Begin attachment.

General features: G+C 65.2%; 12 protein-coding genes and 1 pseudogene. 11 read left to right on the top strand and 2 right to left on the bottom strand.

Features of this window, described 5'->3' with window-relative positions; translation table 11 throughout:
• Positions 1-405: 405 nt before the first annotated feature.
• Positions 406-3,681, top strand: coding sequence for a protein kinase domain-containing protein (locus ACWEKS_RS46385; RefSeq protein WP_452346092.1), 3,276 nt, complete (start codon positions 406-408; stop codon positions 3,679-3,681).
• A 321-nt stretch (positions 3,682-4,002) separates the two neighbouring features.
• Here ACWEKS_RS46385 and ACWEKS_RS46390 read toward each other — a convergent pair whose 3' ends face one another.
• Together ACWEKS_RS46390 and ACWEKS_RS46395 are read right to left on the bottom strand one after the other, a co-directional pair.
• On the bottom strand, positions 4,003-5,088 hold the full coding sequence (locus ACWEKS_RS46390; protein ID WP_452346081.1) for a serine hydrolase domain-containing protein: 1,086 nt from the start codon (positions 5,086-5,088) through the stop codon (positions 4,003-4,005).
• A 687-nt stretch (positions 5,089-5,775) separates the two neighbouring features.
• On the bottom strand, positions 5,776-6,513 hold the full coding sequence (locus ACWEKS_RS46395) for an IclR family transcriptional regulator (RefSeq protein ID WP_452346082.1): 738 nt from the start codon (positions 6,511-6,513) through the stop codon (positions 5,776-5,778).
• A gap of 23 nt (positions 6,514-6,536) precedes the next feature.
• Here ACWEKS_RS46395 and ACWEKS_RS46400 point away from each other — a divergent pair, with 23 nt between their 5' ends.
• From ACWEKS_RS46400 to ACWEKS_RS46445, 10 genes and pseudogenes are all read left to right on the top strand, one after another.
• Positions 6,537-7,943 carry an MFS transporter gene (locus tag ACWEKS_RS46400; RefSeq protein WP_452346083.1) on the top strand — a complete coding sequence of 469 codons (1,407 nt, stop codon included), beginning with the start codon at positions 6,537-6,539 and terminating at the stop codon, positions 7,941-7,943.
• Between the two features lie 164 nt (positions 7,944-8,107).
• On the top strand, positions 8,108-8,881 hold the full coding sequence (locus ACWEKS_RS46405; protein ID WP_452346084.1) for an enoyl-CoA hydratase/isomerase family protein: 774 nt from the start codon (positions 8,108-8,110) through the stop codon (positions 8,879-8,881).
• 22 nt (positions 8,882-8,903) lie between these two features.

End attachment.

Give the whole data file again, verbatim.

General features: G+C 65.2%; 12 protein-coding genes and 1 pseudogene. 11 read left to right on the top strand and 2 right to left on the bottom strand.

Features of this window, described 5'->3' with window-relative positions; translation table 11 throughout:
• Positions 1-405: 405 nt before the first annotated feature.
• Positions 406-3,681, top strand: coding sequence for a protein kinase domain-containing protein (locus ACWEKS_RS46385; RefSeq protein WP_452346092.1), 3,276 nt, complete (start codon positions 406-408; stop codon positions 3,679-3,681).
• A 321-nt stretch (positions 3,682-4,002) separates the two neighbouring features.
• Here ACWEKS_RS46385 and ACWEKS_RS46390 read toward each other — a convergent pair whose 3' ends face one another.
• Together ACWEKS_RS46390 and ACWEKS_RS46395 are read right to left on the bottom strand one after the other, a co-directional pair.
• On the bottom strand, positions 4,003-5,088 hold the full coding sequence (locus ACWEKS_RS46390; protein ID WP_452346081.1) for a serine hydrolase domain-containing protein: 1,086 nt from the start codon (positions 5,086-5,088) through the stop codon (positions 4,003-4,005).
• A 687-nt stretch (positions 5,089-5,775) separates the two neighbouring features.
• On the bottom strand, positions 5,776-6,513 hold the full coding sequence (locus ACWEKS_RS46395) for an IclR family transcriptional regulator (RefSeq protein ID WP_452346082.1): 738 nt from the start codon (positions 6,511-6,513) through the stop codon (positions 5,776-5,778).
• A gap of 23 nt (positions 6,514-6,536) precedes the next feature.
• Here ACWEKS_RS46395 and ACWEKS_RS46400 point away from each other — a divergent pair, with 23 nt between their 5' ends.
• From ACWEKS_RS46400 to ACWEKS_RS46445, 10 genes and pseudogenes are all read left to right on the top strand, one after another.
• Positions 6,537-7,943 carry an MFS transporter gene (locus tag ACWEKS_RS46400; RefSeq protein WP_452346083.1) on the top strand — a complete coding sequence of 469 codons (1,407 nt, stop codon included), beginning with the start codon at positions 6,537-6,539 and terminating at the stop codon, positions 7,941-7,943.
• Between the two features lie 164 nt (positions 7,944-8,107).
• On the top strand, positions 8,108-8,881 hold the full coding sequence (locus ACWEKS_RS46405; protein ID WP_452346084.1) for an enoyl-CoA hydratase/isomerase family protein: 774 nt from the start codon (positions 8,108-8,110) through the stop codon (positions 8,879-8,881).
• 22 nt (positions 8,882-8,903) lie between these two features.